We can all agree that having a social media presence is crucial for a business in todays day and age, but getting engagement and building a following can be difficult. One way that some companies rise above the din is to not only promote themselves on social media, but also engage social media influencers to do it.
Someone who already has a huge following and gets copious views and “likes” a day are commonly known as “social media influencers.”
The case for and against
The term isn’t without controversy. Some people associate it with celebrities who are good at drawing attention to themselves on social media but come up rather short on substantive content. A few influencers have even said or done things that reflected poorly on the businesses they were endorsing.
What’s more, influencers aren’t evenly distributed across all industries. Companies in fashion or cosmetics, for example, have many potential endorsers to choose from. Other types of businesses may have few, if any, “celebrities” shouting their praises — though most industry niches have at least a few voices that ring out louder than others on social media. Whether it’s worth paying one of these individuals to promote your products or services, however, isn’t always an easy “yes.”
So, this marketing strategy has its risks. And yet, if it didn’t work, companies wouldn’t pay social-media celebrities big bucks to tout their products or services. Those that do know that influencers have ready access to abundant followers. Just one image or video with a few positive words can lead to a sales boost.
Why? For their devotees, influencers have a built-in credibility on certain topics. When an influencer promotes a product or service, the business that provides it immediately assumes an air of legitimacy. The person’s followers may share the influencer’s post with others, immediately visit the company’s website or, in a best-case scenario, just start buying.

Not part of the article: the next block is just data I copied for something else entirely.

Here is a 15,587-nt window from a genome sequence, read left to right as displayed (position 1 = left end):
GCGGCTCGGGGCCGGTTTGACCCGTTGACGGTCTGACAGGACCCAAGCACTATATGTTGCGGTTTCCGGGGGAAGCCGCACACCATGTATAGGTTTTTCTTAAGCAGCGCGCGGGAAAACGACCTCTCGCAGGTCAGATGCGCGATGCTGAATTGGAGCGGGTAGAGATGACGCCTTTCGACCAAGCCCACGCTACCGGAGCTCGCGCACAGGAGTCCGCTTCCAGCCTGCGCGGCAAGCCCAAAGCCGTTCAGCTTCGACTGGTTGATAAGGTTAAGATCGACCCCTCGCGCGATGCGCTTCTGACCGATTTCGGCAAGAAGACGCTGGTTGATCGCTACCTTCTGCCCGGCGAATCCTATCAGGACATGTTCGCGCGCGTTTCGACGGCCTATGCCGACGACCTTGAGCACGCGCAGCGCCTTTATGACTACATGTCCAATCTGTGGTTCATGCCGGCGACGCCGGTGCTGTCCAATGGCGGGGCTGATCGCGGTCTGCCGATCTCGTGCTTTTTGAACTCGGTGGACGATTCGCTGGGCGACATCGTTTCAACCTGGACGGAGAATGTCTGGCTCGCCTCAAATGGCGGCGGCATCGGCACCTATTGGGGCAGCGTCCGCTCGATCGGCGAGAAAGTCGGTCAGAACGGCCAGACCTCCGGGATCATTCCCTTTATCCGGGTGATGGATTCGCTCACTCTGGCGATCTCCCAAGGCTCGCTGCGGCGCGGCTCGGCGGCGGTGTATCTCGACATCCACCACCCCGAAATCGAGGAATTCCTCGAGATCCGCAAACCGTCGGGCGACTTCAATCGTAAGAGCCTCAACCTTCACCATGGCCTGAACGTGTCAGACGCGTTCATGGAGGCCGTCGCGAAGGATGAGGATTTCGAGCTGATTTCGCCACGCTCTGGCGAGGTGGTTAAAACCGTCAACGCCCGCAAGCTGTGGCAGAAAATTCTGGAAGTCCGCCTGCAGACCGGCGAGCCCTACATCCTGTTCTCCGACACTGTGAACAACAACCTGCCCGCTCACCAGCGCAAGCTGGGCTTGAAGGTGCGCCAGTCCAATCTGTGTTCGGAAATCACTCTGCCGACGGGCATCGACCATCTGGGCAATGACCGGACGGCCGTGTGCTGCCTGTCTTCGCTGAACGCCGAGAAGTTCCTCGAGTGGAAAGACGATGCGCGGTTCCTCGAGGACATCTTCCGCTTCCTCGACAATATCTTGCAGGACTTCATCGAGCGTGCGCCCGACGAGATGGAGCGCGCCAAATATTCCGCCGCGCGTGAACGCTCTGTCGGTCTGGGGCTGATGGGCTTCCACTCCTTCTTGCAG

Risk management recommendations
Like any other marketing initiative, influencer marketing calls for careful research, planning and management. As mentioned, there may not be anyone in your industry or niche who can provide a suitable return on investment. In such a case, don’t force it.
If you do find a potentially viable influencer, ensure the person’s background and posting history align with your company’s mission, vision and values. It’s critical that an influencer’s interest in your business is genuine. Social media users can sniff out insincerity immediately and could make a viral mockery of an inauthentic endorsement.
When setting up a deal, establish each party’s expectations in writing. Lay out the respective roles and responsibilities, with ground rules and timelines for objectives. If possible, determine the market rate for influencers in your industry and make sure the compensation involved won’t strain cash flow. Ask an attorney to review the contract.
Finally, don’t treat the interaction as purely transactional. Take the time and effort to build a strong relationship with the influencer. Set up an in-person meeting (or at least a virtual one). Talk about the history and culture of your company. Send them branded swag, if possible, and keep in touch regularly.
No slam dunk
Is influencer marketing a slam dunk for every business? Certainly not. But it could represent an overlooked way to boost your company’s visibility in the marketplace — if the right partner is out there. Contact your Rudler, PSC advisor at 859-331-1717 if you have any questions.
RUDLER, PSC CPAs and Business Advisors
This week's Rudler Review is presented by Jenna Polston, Staff Accountant and Mark Benson, CPA, CVA.
If you would like to discuss your particular situation, contact Jenna or Mark at 859-331-1717.
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